Liner v. Fischer

Decision Date24 June 2013
Docket Number11 Civ. 6711 (PAC) (JLC)
PartiesJOSHUA LINER, Plaintiff, v. BRIAN FISCHER, et al., Defendants.
CourtU.S. District Court — Southern District of New York


JAMES L. COTT, United States Magistrate Judge.

To The Honorable Paul A. Crotty, United States District Judge:

Plaintiff Joshua Liner, a prisoner at South port Correctional Facility in Pine City, New York, has brought this action pursuant to 42 U.S.C. § 1983 alleging violations of his constitutional rights at several prisons where he has been incarcerated.1 Proceeding pro se, Liner has sued Brian Fischer, Commissioner of the New York State Department of Corrections and Community Supervision ("DOCCS"); Carl J. Koenigsmann, Chief Medical Officer for DOCCS; Ada Perez, Superintendent of Downstate Correctional Facility; and Lawrence Wilcox, a nurse practitioner at Lakeview Shock Incarceration Correctional Facility.

In his Amended Complaint, Liner alleges a myriad of claims: he was denied adequate medication for glaucoma; he was denied adequate foot cream and skin lotion; he was denied a bottom-bunk permit; treatment for his back pain was inadequate; guards at Gowanda, Great Meadow, and Wyoming Correctional Facilities deprived him of food; his legal mail and other property were lost, damaged, and destroyed by guards; a guard at Gowanda Correctional Facilitythreatened to urinate on his property unless Liner signed an "I-64" form; he was denied due process at two disciplinary hearings in 2011 as well as in a 2007 appeal of a disciplinary determination; and a DOCCS policy regarding inmate funds has left him without enough money in his account to buy postage stamps or other items from the prison commissary. In addition, Liner contends that he should be granted injunctive relief to (1) require that DOCCS provide him with adequate glaucoma medication; (2) prevent him from being assigned to a top bunk; (3) require that DOCCS give him medical records arising from his visits to an eye specialist; and (4) lift any disciplinary sanctions against him and remove them from his record.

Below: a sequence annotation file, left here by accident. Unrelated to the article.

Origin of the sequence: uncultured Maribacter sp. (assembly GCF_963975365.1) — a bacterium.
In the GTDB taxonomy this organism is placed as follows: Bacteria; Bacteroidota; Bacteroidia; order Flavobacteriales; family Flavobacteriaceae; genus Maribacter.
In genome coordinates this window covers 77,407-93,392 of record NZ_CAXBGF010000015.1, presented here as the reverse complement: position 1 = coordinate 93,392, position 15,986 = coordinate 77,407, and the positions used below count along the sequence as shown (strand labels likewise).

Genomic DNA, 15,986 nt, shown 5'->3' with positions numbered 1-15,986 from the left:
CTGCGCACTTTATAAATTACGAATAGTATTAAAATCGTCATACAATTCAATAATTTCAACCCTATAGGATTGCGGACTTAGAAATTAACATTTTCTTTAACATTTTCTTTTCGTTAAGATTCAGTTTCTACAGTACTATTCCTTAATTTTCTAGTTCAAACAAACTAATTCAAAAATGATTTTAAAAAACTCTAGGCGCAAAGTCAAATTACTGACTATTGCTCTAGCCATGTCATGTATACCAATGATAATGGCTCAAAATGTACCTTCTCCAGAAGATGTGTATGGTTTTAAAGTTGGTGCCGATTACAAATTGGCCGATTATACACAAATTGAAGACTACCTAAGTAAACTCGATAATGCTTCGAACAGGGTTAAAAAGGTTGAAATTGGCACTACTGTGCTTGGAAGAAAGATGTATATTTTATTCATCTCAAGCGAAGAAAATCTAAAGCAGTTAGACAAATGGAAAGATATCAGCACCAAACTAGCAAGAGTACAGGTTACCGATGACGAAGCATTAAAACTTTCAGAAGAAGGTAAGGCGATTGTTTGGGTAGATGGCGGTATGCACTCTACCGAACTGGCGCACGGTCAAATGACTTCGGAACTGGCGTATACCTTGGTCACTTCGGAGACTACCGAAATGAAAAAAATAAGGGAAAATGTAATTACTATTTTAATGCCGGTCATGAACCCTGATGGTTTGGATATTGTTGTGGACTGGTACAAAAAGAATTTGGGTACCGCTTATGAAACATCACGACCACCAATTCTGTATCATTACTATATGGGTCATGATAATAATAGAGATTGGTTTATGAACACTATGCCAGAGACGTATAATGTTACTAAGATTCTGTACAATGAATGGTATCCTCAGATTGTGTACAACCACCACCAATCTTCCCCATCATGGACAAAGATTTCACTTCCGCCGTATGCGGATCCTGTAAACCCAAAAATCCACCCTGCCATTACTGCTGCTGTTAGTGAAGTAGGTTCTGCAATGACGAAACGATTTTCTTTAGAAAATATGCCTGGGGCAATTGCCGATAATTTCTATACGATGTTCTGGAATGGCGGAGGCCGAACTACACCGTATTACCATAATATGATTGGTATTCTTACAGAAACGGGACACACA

Defendants have moved to dismiss the Amended Complaint in its entirety pursuant to Rule 12(b)(6) of the Federal Rules of Civil Procedure. For the reasons that follow, I recommend that the motion to dismiss be granted, except as to Liner's deliberate indifference claims against Wilcox pertaining to his glaucoma treatment and chronic back pain, as to which the motion should be denied.

A. Liner's Allegations

The following facts are taken from the Amended Complaint that Liner filed on April 23, 2012 ("Am. Compl.") (Dkt. No. 19), as well as from Liner's "Affidavit in Opposition to Defendants' Pledge" Pursuant to Fed. R. Civ. P. 12(b)(6), filed January 15, 2013 ("Pl. Opp.") (Dkt. No. 51).2

1. Liner's Medical Claims
a. Glaucoma Medication

Liner, who is 54 years old, alleges that he has suffered from glaucoma since 2006. (Am. Compl. at 10).3 He asserts that an "eye specialist" has prescribed him "three bottles" of eye medication, but that from late 2010 until December 14, 2012, he received only two. (Id. at 10, 13; Pl. Opp. at 2-3, 6, 8). Liner also contends that he was denied eye medication altogether when he was temporarily transferred to Downstate Correctional Facility ("Downstate") to attend court proceedings on four different occasions in 2011 and 2012. (Am. Compl. at 1, 5, 20; Pl. Opp. at 3).4 Liner asserts that the denial of medication has caused "eye pain," "headaches," "blur [sic] vision," and a general deterioration of his vision such that he "could go blind." (Am. Compl. at 10, 20).

Liner brings specific claims against all four defendants with regard to the alleged denial of glaucoma medication. He contends that "Wilcox was personally advised on several interviews at the Lakeview Correctional Facility ("Lakeview"), that prescribed medication . . . [was] missing," but Wilcox refused to provide the missing medication. (Pl. Opp. at 2).According to Liner, Wilcox and other nurses said that Liner was being denied medication due to "'budget cuts'" that were "coming . . . out of Albany" and because "they do not believe the other bottle to[] be [n]ecessary." (Id.).5 Liner seeks damages of $750,000.00 from Wilcox. (See Am. Compl. at 17). He also seeks an injunction directing Wilcox to provide Liner with all three bottles of glaucoma medication, and a "restraining order compelling [Wilcox] to turn over all medical orders written by the eye specialist in [Wilcox's] immediate (possession) or control." (Id.).

As to Koenigsmann, Liner contends that he ordered the "exclusion of eye drop medication for treatment of glaucoma" (id. at 18); and conspired with Wilcox "to deny Plaintiff his glaucoma medication prescribed by medical eye specialist [sic]." (Id.). Liner seeks $750,000.00 in damages from Koenigsmann and an injunction compelling him to provide Liner with sufficient glaucoma medication. (See id. at 19).